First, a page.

Melba Recordings

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Wagner: Die Walküre

Sydney Morning Herald (Australia)
Peter McCallum

Embarking on the first Australian recording of Wagner’s Ring, Melba has begun not at the beginning, but with the second and most musically attractive opera of the cycle, The Valkyrie. It is a work of forbidden desire and unwanted destiny, pitting societal duty against inner yearning.

Most enduring are the moments of poetic lyricism in the first act, which chronicles the rapid kindling of incestuous love between the doomed siblings Siegmund and Sieglinde. Stuart Skelton, as Siegmund, gives the disc’s best performance with a mahogany rich and glowing voice (though he changes Wagner’s notes in the beguiling melody Wintersturme).

Deborah Riedel’s Sieglinde has matching power but a balancing persona, evoking focus and tenseness. Together they bring the first act to a magnificent close.

The second act is dominated by domestics. First Fricka, Goddess of Family Values, convinces the frustrated Wotan that mortgaging the gods’ future to free-love and incest just won’t do. Second, Brünnhilde, Goddess of Rebellious Teenagers, drops some tactless remarks about who wears the trousers. Wotan and Brünnhilde are the key roles from here to the end and, for a recording, the casting has utility but not vocal greatness. As Wotan, John Bröcheler excels in nuanced narration, such as the long confession in the second act where he confides to Brünnhilde how he got into this mess. In the last act he copes with fatigue professionally.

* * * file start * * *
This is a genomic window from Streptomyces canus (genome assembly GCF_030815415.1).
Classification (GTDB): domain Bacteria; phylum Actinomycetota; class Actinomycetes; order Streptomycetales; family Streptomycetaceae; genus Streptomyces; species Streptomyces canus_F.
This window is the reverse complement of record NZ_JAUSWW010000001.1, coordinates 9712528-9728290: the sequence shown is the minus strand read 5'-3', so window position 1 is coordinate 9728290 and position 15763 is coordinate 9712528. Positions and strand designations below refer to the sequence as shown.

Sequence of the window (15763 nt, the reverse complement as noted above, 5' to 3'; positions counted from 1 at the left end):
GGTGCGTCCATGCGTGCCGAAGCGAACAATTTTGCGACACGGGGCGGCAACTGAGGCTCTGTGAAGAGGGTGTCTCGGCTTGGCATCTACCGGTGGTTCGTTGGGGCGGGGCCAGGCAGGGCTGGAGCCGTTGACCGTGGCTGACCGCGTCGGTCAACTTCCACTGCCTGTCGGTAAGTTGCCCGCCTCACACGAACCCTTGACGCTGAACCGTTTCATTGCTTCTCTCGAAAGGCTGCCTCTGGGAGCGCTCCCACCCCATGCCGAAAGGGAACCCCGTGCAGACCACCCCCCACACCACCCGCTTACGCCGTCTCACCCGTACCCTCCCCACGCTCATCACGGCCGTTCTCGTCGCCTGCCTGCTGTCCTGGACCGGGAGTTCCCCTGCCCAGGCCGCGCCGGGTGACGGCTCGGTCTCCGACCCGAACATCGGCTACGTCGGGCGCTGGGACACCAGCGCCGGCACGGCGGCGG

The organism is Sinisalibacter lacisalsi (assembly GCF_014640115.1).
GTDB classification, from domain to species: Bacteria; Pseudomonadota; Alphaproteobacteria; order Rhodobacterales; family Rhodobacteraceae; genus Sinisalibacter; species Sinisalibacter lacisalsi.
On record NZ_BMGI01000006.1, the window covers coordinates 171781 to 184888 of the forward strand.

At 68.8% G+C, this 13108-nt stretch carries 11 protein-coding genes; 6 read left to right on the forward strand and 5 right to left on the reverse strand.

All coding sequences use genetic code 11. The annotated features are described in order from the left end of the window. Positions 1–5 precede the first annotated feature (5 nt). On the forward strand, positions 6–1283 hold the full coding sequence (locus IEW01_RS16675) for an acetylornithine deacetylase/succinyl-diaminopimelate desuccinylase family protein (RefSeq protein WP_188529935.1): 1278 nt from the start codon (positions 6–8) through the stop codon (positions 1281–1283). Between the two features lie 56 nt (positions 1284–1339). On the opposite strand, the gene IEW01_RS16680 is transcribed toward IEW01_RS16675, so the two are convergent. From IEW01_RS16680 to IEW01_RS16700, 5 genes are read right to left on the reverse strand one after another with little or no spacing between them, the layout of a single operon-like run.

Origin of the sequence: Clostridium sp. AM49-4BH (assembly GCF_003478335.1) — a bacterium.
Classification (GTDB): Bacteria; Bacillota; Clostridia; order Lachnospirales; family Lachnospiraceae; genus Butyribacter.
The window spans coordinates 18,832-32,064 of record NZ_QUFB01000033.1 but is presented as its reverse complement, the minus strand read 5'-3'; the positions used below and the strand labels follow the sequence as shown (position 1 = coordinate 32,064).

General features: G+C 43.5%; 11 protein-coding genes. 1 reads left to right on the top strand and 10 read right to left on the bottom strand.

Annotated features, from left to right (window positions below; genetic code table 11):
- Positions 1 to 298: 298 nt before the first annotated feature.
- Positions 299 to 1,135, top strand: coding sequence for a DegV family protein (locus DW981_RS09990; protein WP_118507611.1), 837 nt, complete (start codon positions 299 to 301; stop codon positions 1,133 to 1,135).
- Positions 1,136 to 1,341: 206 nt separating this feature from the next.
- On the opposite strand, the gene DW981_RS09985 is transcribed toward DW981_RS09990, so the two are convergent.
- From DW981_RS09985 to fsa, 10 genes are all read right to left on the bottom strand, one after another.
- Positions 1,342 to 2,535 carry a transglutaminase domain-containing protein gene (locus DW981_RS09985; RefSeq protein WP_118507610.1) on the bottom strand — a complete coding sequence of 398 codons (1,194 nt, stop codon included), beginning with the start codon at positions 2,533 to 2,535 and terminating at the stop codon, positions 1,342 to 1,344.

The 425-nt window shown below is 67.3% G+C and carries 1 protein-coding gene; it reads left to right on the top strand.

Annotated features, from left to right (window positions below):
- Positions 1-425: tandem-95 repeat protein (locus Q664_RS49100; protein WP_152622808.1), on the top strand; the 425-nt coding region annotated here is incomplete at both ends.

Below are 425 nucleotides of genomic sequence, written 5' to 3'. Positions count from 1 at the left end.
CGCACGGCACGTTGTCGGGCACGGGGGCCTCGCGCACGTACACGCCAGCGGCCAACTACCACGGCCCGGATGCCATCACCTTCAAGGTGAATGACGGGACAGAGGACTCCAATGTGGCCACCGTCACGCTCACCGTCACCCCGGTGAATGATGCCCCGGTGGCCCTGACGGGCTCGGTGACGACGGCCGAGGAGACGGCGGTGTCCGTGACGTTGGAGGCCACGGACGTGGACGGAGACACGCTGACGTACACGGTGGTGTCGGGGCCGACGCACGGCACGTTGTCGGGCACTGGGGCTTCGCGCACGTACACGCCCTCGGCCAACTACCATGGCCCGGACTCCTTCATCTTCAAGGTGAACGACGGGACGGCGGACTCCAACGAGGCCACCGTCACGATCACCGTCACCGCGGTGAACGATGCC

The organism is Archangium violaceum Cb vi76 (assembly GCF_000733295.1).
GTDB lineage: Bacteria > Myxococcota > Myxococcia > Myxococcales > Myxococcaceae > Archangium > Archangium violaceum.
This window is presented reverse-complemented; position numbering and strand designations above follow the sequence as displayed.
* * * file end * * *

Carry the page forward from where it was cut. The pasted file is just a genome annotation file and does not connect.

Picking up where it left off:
Lisa Gasteen’s Brünnhilde is hugely powerful against the full orchestra in places such as her valedictory moment in the third act …Elizabeth Campbell maintains an insistent edge to her sound as the nagging Fricka and Richard Green brings a cavernous and aptly boorish tone to Hunding.
Recorded in super audio CD surround sound, the quality is forward and excitingly clear, giving space and depth to the redoubtable Valkyries and glittering detail to the fire music.
Particularly rewarding are the dark reflective clarinet sounds and the horn and tuba sonorities, which Wagner made at once sweet, ennobling and ominous. Conductor Asher Fisch’s reading has strong outlines and is disciplined.
The disc is an important aural documentation of the historic 2004 Adelaide Ring and provides radiant listening.